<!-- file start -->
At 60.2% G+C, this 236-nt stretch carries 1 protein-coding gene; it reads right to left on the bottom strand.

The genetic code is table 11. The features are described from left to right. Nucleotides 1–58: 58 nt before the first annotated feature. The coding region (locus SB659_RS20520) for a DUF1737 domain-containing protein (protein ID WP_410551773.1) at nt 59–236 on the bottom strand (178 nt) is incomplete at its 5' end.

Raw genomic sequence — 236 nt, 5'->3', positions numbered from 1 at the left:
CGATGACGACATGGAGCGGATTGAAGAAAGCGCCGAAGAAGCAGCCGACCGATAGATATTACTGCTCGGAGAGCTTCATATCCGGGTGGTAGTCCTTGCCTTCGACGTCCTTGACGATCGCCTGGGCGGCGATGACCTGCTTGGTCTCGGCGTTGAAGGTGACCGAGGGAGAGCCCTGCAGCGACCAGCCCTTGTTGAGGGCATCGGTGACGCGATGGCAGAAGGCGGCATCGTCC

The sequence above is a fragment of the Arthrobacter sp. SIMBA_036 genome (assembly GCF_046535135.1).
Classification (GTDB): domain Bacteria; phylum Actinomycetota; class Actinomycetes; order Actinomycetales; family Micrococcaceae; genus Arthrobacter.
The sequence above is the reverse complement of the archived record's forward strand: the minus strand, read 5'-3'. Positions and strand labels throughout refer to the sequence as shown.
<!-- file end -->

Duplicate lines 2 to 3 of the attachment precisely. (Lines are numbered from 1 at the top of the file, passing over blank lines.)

The genetic code is table 11. The features are described from left to right. Nucleotides 1–58: 58 nt before the first annotated feature. The coding region (locus SB659_RS20520) for a DUF1737 domain-containing protein (protein ID WP_410551773.1) at nt 59–236 on the bottom strand (178 nt) is incomplete at its 5' end.

Raw genomic sequence — 236 nt, 5'->3', positions numbered from 1 at the left: